What does $1265 of bugs look like?Four months ago, I announced Tarsnap bug bounties ranging from $1 to $2000; and yesterday I released version 1.0.30 of the Tarsnap client code — which I'm calling the "bug bounty edition". Over four months I awarded 211 bounties totalling $1265; running the bug bounties has been a very interesting experience, and I'll be writing later about some of the lessons I've learned from it, but first I'd like to answer a simpler question: What does $1265 of bugs look like?
To start with, there's a lot of spelling mistakes — 53, by my count. Within a few hours of my announcing the bug bounties, someone had run a spell checker against all of the comments in the Tarsnap source code and found about half of these; the rest, consisting mostly of cases where one English word was replaced by another ("field" had turned into "filed", "from" into "fro", "its" into "it's", etc.) trickled in over the following months. While the automated spell checker doesn't serve my stated goal of "get people to look at the code", the fact that so many "wrong English word" typos were reported clearly demonstrates that people were looking at the code.
Then there's all the style bugs — about 70 instances of them. A multi-line comment with the final */ on the last line of text instead of on a new line. Comments describing a function foo() instead of foo(void). Single-sentence comments which weren't punctuated as sentences. A multiple-sentence comment with one space between sentences instead of two. Spaces at the start of a line where there should only be tabs. Whitespace at the end of a line. A surplus blank line. All of them trivial except perhaps to OCD sufferers — but all of them signs of careful reading.
Next is a group of 60 issues which I call "harmless bugs". In these, the code is absolutely wrong — but it's wrong in a way which really doesn't matter. A variable is declared and assigned a value but never used again; for instance: Obviously wrong, but it's not going to cause any problems. A memory allocation is leaked in an error path which will result in the process exiting a few microseconds later. A timestamp of (time_t)(INT64_MIN) — approximately 280 billion years before the Big Bang — is not correctly recorded in an archive. The memcpy function could be asked to copy zero bytes from NULL, which according to the C99 standard has undefined behaviour even though every C library in the world treats it as a no-op. This group of bugs took me the most time to handle, as there were a lot of them and in each case I had to look at the surrounding code to make sure that the error was in fact harmless.
Finally there's 11 bugs which users could actually stumble across. Some of these are obscure — three relate to the handling of mtree files via @archive directives, and I'd be surprised if anyone has ever used Tarsnap's @archive directive with an mtree file — but a few have either been stumbled across already or are plausible enough that I'm very glad to have caught them before anyone stumbled across them:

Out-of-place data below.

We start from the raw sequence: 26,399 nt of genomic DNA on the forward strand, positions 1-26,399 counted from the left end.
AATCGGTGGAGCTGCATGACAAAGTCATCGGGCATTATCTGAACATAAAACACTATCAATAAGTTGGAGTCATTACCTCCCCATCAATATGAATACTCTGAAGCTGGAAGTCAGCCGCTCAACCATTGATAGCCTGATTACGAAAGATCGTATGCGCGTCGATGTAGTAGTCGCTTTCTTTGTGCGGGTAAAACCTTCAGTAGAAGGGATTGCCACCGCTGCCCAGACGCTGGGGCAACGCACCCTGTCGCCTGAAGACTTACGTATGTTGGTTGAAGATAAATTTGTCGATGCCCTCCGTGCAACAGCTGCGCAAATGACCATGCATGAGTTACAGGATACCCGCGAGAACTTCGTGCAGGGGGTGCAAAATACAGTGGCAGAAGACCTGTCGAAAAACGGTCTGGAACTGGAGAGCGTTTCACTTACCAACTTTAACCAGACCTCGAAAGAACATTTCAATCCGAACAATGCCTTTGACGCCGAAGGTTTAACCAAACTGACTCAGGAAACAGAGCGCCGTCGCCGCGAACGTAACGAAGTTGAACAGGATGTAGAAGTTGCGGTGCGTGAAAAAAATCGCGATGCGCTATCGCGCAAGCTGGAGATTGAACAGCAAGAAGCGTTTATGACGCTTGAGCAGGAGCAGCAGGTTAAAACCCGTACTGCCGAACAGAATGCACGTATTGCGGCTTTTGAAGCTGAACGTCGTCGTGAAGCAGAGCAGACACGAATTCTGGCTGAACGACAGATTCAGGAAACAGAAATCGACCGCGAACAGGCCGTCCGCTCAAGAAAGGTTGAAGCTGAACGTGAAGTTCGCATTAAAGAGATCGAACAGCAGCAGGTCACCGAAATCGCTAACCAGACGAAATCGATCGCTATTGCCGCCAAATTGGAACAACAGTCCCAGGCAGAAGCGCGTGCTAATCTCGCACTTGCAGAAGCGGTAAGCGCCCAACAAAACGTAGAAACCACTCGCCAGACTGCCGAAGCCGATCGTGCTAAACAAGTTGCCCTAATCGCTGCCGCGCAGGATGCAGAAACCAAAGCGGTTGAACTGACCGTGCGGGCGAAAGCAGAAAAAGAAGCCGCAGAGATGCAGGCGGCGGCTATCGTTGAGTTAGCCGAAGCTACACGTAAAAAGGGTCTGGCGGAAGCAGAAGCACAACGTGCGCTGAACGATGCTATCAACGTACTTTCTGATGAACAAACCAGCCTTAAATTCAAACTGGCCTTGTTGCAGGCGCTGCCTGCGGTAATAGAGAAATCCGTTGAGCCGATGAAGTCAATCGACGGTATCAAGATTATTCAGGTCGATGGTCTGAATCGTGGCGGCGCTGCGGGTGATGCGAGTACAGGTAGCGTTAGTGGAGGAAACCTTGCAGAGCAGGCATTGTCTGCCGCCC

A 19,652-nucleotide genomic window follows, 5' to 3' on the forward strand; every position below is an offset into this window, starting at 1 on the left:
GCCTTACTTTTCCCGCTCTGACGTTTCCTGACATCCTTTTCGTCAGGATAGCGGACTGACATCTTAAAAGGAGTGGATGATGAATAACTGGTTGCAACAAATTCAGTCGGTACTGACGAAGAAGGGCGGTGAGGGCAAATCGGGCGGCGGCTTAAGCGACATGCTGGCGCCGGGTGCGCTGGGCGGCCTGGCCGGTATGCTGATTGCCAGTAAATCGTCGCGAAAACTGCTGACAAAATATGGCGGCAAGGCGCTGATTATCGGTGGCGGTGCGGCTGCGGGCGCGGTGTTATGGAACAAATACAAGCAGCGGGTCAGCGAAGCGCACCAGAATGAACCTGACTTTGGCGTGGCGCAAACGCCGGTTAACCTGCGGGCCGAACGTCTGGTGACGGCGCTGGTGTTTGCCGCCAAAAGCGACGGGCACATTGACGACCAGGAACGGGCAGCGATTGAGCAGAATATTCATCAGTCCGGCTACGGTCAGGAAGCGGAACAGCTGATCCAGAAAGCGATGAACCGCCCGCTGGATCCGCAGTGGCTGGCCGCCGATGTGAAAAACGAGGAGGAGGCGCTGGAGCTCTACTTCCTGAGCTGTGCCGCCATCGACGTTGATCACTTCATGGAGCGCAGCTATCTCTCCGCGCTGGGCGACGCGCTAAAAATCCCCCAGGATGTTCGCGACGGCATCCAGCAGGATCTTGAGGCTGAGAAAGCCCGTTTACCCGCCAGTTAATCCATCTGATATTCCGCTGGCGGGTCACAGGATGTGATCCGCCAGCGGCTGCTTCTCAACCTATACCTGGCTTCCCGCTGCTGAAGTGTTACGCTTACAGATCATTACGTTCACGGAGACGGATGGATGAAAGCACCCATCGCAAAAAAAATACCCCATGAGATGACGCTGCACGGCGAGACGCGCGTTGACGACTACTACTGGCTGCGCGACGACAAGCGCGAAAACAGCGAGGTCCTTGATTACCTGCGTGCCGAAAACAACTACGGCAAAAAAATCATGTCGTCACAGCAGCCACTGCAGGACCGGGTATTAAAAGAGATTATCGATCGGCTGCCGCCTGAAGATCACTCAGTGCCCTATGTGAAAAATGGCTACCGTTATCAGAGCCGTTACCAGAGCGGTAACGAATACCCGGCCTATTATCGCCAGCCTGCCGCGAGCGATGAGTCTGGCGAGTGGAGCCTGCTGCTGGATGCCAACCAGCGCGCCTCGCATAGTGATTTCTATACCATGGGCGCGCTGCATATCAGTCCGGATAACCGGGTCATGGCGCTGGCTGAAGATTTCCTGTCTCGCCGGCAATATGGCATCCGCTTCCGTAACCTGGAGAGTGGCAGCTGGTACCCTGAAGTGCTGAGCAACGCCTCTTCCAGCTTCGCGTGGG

- If Tarsnap fails to read a directory — e.g., if a hard disk is in the process of failing while Tarsnap is running — it didn't handle the error properly and could silently fail to archive files. (If we can't read a disk, we can't archive it; but we should at least exit with an error message!)
- If the directory Tarsnap is run from becomes inaccessible while Tarsnap is running and two or more paths are specified to be archived, Tarsnap could end up archiving the wrong files. (Tarsnap needs to return to where it started before it starts to archive the next path; if it can't do this, it should exit with an error message rather than looking for files in the wrong place.)
- If Tarsnap is killed (via ^C) at exactly the wrong moment after creating or deleting an archive, its cache directory could get into a state where future attempts to use Tarsnap would result in it immediately exiting with an error message. Ironically this bug lay in some code which was trying very carefully to ensure that Tarsnap's local state couldn't be damaged by a system crash happening at the wrong moment; the fix was trivial once I realized that the link(2) system call wasn't idempotent.
- If the tarsnap-keygen command was run with --machine '', i.e., an empty machine name, it would fail — as it should — but only after spending five minutes trying to register with the server — which it shouldn't. The fix, of course, was to detect and reject an invalid name on the client side, rather than sending it to the server and watching it reject the request as being nonsense.
So what does $1265 of bugs look like? A handful of serious bugs, and a handful more which are serious but sufficiently obscure that they would likely have gone for years without causing problems; sixty places where code was wrong but in ways which simply didn't matter; and well over a hundred things which were wrong yet didn't actually affect the compiled code.
But most importantly, $1265 of bugs gives me the peace of mind of knowing that I'm not the only person who has looked at the Tarsnap code, and if there are more critical bugs like the security bug I fixed in January, they've escaped more than just my eyeballs. Worth the money? Every penny.
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